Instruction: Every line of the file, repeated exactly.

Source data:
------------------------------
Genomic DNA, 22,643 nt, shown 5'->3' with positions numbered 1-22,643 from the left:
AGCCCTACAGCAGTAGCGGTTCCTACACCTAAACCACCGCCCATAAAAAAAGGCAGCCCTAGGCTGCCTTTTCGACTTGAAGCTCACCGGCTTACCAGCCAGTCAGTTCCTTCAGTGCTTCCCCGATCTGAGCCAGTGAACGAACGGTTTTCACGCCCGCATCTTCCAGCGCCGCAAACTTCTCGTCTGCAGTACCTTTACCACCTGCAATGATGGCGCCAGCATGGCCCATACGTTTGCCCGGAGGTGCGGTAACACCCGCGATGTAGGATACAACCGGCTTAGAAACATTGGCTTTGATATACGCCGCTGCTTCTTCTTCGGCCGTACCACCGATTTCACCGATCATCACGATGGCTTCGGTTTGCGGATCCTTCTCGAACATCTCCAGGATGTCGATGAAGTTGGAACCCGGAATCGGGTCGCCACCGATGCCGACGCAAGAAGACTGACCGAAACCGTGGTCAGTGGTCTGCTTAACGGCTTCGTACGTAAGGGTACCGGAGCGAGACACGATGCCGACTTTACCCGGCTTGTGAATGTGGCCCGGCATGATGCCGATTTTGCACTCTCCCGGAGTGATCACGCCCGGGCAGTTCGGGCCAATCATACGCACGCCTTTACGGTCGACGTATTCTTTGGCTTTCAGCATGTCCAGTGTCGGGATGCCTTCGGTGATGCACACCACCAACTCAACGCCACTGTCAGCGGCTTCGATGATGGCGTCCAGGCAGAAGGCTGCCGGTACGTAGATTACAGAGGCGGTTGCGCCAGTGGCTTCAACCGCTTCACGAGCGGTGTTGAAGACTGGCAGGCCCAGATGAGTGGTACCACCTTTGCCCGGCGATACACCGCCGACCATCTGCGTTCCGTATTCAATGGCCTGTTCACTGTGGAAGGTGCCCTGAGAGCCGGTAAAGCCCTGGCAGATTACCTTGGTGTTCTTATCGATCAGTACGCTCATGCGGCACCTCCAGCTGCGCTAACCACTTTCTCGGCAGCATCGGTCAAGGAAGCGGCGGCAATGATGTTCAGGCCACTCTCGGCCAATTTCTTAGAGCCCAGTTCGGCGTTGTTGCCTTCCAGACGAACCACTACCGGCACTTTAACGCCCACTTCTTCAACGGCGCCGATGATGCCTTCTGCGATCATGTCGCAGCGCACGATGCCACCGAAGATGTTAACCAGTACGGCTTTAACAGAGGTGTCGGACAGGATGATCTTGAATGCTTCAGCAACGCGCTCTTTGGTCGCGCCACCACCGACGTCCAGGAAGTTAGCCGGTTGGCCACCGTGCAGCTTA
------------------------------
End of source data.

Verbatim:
Genomic DNA, 22,643 nt, shown 5'->3' with positions numbered 1-22,643 from the left:
AGCCCTACAGCAGTAGCGGTTCCTACACCTAAACCACCGCCCATAAAAAAAGGCAGCCCTAGGCTGCCTTTTCGACTTGAAGCTCACCGGCTTACCAGCCAGTCAGTTCCTTCAGTGCTTCCCCGATCTGAGCCAGTGAACGAACGGTTTTCACGCCCGCATCTTCCAGCGCCGCAAACTTCTCGTCTGCAGTACCTTTACCACCTGCAATGATGGCGCCAGCATGGCCCATACGTTTGCCCGGAGGTGCGGTAACACCCGCGATGTAGGATACAACCGGCTTAGAAACATTGGCTTTGATATACGCCGCTGCTTCTTCTTCGGCCGTACCACCGATTTCACCGATCATCACGATGGCTTCGGTTTGCGGATCCTTCTCGAACATCTCCAGGATGTCGATGAAGTTGGAACCCGGAATCGGGTCGCCACCGATGCCGACGCAAGAAGACTGACCGAAACCGTGGTCAGTGGTCTGCTTAACGGCTTCGTACGTAAGGGTACCGGAGCGAGACACGATGCCGACTTTACCCGGCTTGTGAATGTGGCCCGGCATGATGCCGATTTTGCACTCTCCCGGAGTGATCACGCCCGGGCAGTTCGGGCCAATCATACGCACGCCTTTACGGTCGACGTATTCTTTGGCTTTCAGCATGTCCAGTGTCGGGATGCCTTCGGTGATGCACACCACCAACTCAACGCCACTGTCAGCGGCTTCGATGATGGCGTCCAGGCAGAAGGCTGCCGGTACGTAGATTACAGAGGCGGTTGCGCCAGTGGCTTCAACCGCTTCACGAGCGGTGTTGAAGACTGGCAGGCCCAGATGAGTGGTACCACCTTTGCCCGGCGATACACCGCCGACCATCTGCGTTCCGTATTCAATGGCCTGTTCACTGTGGAAGGTGCCCTGAGAGCCGGTAAAGCCCTGGCAGATTACCTTGGTGTTCTTATCGATCAGTACGCTCATGCGGCACCTCCAGCTGCGCTAACCACTTTCTCGGCAGCATCGGTCAAGGAAGCGGCGGCAATGATGTTCAGGCCACTCTCGGCCAATTTCTTAGAGCCCAGTTCGGCGTTGTTGCCTTCCAGACGAACCACTACCGGCACTTTAACGCCCACTTCTTCAACGGCGCCGATGATGCCTTCTGCGATCATGTCGCAGCGCACGATGCCACCGAAGATGTTAACCAGTACGGCTTTAACAGAGGTGTCGGACAGGATGATCTTGAATGCTTCAGCAACGCGCTCTTTGGTCGCGCCACCACCGACGTCCAGGAAGTTAGCCGGTTGGCCACCGTGCAGCTTA